Throughout June 2021, participants attended engaging virtual seminars daily from 12:00pm-1:00pm EST led by exceptional practitioners, leaders and researchers on a variety of relevant topics to enhance their social work practice. 

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DIGITAL POSTER PRESENTATIONS

Digital Posters have been pre-recorded as brief 3-5 minute video presentations on leading innovations in research and practice.
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PRESENTED BY: Mishal Dar

"Qualitative Study Examining the experiences of Stigma by South Asians Seeking Mental Health Services"

South Asian communities within Canada have historically reported lower rates of accessing mental health services compared to other ethnic groups. Previous research indicates that stigma associated with mental illness is a major factor affecting the help-seeking process. This study aims to conduct an in-depth examination of how South Asian clients seeking counselling services at an Inter-professional Primary Care Team (IPPC) for complex mental health concerns experience and overcome stigma when accessing mental health services.

PRESENTED BY: Jackie Colting-Stol, MSW

"Queer of Colour Organizing in Canada from the 1970s"

An overview of the history of queer and trans of colour organizing in Canada since the 1970s. This topic will present practice and research challenges that call for especially addressing settler-colonialism, imperialism and transnationalism among other.

PRESENTED BY: Joelle Kim, BSW & Edwin Ng, PhD

"A Scoping Review on Health Inequities Among North Korean Defectors"

The health of defectors is a major public health and social work issue. This topic is both timely and important given that North Korean defectors (NKDs) have been rising in numbers in Canada since 2006. In this scoping review, we integrate health equity and human rights frameworks to assess the degree of health inequities between NKDs and non-defectors. Methods.

PRESENTED BY: Natalie R. Beltrano, MSW, RSW

"Training Child Welfare Workers to Engage with Involuntary Caregivers: A Near-Empty, Rapid Systematic Review and Synthesis"

Child welfare agencies in Ontario are mandated to utilize the Risk Assessment Model, yet agencies are including adaptations of the Signs of Safety (Turnell & Edwards, 1999) framework. It is understood that whichever model of child welfare is implemented, child welfare workers are required to have enhanced engagement skills to develop collaborative safety plans and develop mutually agreed upon goals with involuntary caregivers. Collins (2010) completed a synthesis of available literature on the training of child welfare workers, and concluded that child welfare training and its effectiveness is limited. The focus of this rapid systematic review was to obtain the relevant literature outlining experiments that evaluate the effectiveness of training for child welfare workers to engage with involuntary caregivers.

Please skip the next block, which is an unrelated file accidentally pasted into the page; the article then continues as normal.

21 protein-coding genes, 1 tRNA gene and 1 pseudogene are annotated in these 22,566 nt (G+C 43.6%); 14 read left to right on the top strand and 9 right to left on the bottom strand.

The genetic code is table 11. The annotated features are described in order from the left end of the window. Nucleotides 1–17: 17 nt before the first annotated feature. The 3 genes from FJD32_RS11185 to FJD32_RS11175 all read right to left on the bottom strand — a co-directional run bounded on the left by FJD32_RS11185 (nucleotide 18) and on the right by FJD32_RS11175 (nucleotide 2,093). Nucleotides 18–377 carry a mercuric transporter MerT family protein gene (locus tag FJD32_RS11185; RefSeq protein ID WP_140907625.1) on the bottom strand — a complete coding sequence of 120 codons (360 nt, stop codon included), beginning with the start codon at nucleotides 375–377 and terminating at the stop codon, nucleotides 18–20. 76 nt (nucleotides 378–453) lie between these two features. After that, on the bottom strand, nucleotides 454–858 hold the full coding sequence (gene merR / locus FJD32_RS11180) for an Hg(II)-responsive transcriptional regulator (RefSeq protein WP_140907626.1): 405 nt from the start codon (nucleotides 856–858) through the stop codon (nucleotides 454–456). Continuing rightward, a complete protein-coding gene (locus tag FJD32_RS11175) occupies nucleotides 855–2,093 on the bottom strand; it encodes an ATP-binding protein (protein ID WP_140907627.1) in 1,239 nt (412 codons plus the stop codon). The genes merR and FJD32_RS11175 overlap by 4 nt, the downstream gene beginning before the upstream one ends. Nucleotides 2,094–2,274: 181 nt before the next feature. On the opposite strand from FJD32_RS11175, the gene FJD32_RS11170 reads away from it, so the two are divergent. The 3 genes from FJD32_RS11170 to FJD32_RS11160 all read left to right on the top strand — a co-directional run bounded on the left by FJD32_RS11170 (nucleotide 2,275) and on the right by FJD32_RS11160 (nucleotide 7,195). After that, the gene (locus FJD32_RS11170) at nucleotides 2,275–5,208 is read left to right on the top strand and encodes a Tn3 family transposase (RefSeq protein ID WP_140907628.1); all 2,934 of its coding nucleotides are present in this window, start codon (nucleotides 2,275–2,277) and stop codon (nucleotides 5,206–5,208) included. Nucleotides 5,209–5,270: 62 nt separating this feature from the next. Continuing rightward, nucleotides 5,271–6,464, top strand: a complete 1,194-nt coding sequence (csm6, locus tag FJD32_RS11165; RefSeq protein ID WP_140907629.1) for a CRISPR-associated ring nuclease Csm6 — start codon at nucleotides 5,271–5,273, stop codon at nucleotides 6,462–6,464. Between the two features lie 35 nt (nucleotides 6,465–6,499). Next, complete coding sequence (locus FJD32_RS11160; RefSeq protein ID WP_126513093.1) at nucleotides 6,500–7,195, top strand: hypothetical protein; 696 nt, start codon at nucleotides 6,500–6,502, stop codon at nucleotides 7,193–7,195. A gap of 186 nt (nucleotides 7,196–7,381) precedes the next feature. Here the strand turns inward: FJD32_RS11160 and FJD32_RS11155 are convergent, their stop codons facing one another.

PRESENTED BY: Kelsey Harford, MSW, RSW

"A Scoping Review of Treatment Approaches to 'Problematic' Sexual Behaviour in Children & Youth"

Young people engaging in problematic sexual behaviour account for approximately 20% of individuals charged with sexual offenses. There are numerous factors and theories regarding the reason for the onset of problematic sexual behaviour. These are briefly reviewed while the focus of this poster remains on treatment methods for these young people. An analysis of shame and guilt are reviewed, as the enactment of shame tends to hinder recovery. I will examine the impacts of trauma and attachment on a young person’s tendency towards problematic sexual behaviours. Then specific treatment modalities are reviewed and critiqued, including: psychoanalysis, cognitive behavioural therapy, experiential therapy, and multisystemic therapy. This poster will also evaluate less traditional approaches, such as public health prevention, The Good Lives Model and restorative justice. Finally, recommendations are made for future programming.

PRESENTED BY: Amina Hussain, BSc, MSW, PhD Student

"Social Work Leadership Competencies for Effective Social Work Practice in Health and Mental Health Care: A Scoping Review"

Leadership skills are an integral part of effective social work practice. Social work practice requires leadership skills to support and advocate for the needs of vulnerable populations at micro, meso, and macro levels of care. Social work leadership skills are also essential for implementing client centred care within service provision models that are often compelled to meet corporate, organizational, and political pressures (Jones & Phillips, 2016). Yet, the current landscape of social work leadership research has been limited, particularly within the domains of mental health care. This poster outlines a scoping review conducted across six databases, to address the research questions: (1) What are essential leadership competencies for effective social work practice in health and mental health care? (2) What social work leadership competencies are identified as supportive for clients and families seeking treatment? (3) How do leadership skills support effective service delivery, team decision making, team dynamics, and social workers provision of care? (4) What are key recommendations for improving leadership competencies among social workers practicing in health and mental health settings?